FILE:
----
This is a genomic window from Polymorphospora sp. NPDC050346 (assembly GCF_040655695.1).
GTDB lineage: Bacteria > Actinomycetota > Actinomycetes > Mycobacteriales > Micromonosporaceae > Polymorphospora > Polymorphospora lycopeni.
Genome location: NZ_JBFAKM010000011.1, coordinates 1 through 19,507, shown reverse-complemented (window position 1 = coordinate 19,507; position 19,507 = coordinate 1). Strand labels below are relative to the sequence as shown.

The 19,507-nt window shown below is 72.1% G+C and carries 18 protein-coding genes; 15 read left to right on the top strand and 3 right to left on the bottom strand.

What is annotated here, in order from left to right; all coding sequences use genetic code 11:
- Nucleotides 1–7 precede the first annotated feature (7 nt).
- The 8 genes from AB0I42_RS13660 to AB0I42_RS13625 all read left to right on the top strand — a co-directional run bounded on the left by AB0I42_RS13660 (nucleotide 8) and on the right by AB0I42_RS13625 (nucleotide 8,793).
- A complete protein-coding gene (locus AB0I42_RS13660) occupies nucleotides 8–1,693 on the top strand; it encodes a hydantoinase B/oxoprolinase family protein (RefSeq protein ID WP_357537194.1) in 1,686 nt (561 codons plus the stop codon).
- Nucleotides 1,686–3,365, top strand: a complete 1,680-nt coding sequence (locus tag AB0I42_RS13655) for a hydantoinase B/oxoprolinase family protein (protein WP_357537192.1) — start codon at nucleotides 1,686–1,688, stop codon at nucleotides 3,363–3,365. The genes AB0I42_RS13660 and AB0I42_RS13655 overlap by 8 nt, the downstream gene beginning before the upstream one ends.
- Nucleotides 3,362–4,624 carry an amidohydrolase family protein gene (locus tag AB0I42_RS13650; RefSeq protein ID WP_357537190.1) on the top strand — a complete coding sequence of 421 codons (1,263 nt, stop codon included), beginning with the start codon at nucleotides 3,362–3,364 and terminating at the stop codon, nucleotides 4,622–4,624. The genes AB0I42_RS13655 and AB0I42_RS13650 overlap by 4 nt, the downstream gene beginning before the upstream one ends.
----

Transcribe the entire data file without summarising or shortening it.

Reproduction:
This is a genomic window from Polymorphospora sp. NPDC050346 (assembly GCF_040655695.1).
GTDB lineage: Bacteria > Actinomycetota > Actinomycetes > Mycobacteriales > Micromonosporaceae > Polymorphospora > Polymorphospora lycopeni.
Genome location: NZ_JBFAKM010000011.1, coordinates 1 through 19,507, shown reverse-complemented (window position 1 = coordinate 19,507; position 19,507 = coordinate 1). Strand labels below are relative to the sequence as shown.

The 19,507-nt window shown below is 72.1% G+C and carries 18 protein-coding genes; 15 read left to right on the top strand and 3 right to left on the bottom strand.

What is annotated here, in order from left to right; all coding sequences use genetic code 11:
- Nucleotides 1–7 precede the first annotated feature (7 nt).
- The 8 genes from AB0I42_RS13660 to AB0I42_RS13625 all read left to right on the top strand — a co-directional run bounded on the left by AB0I42_RS13660 (nucleotide 8) and on the right by AB0I42_RS13625 (nucleotide 8,793).
- A complete protein-coding gene (locus AB0I42_RS13660) occupies nucleotides 8–1,693 on the top strand; it encodes a hydantoinase B/oxoprolinase family protein (RefSeq protein ID WP_357537194.1) in 1,686 nt (561 codons plus the stop codon).
- Nucleotides 1,686–3,365, top strand: a complete 1,680-nt coding sequence (locus tag AB0I42_RS13655) for a hydantoinase B/oxoprolinase family protein (protein WP_357537192.1) — start codon at nucleotides 1,686–1,688, stop codon at nucleotides 3,363–3,365. The genes AB0I42_RS13660 and AB0I42_RS13655 overlap by 8 nt, the downstream gene beginning before the upstream one ends.
- Nucleotides 3,362–4,624 carry an amidohydrolase family protein gene (locus tag AB0I42_RS13650; RefSeq protein ID WP_357537190.1) on the top strand — a complete coding sequence of 421 codons (1,263 nt, stop codon included), beginning with the start codon at nucleotides 3,362–3,364 and terminating at the stop codon, nucleotides 4,622–4,624. The genes AB0I42_RS13655 and AB0I42_RS13650 overlap by 4 nt, the downstream gene beginning before the upstream one ends.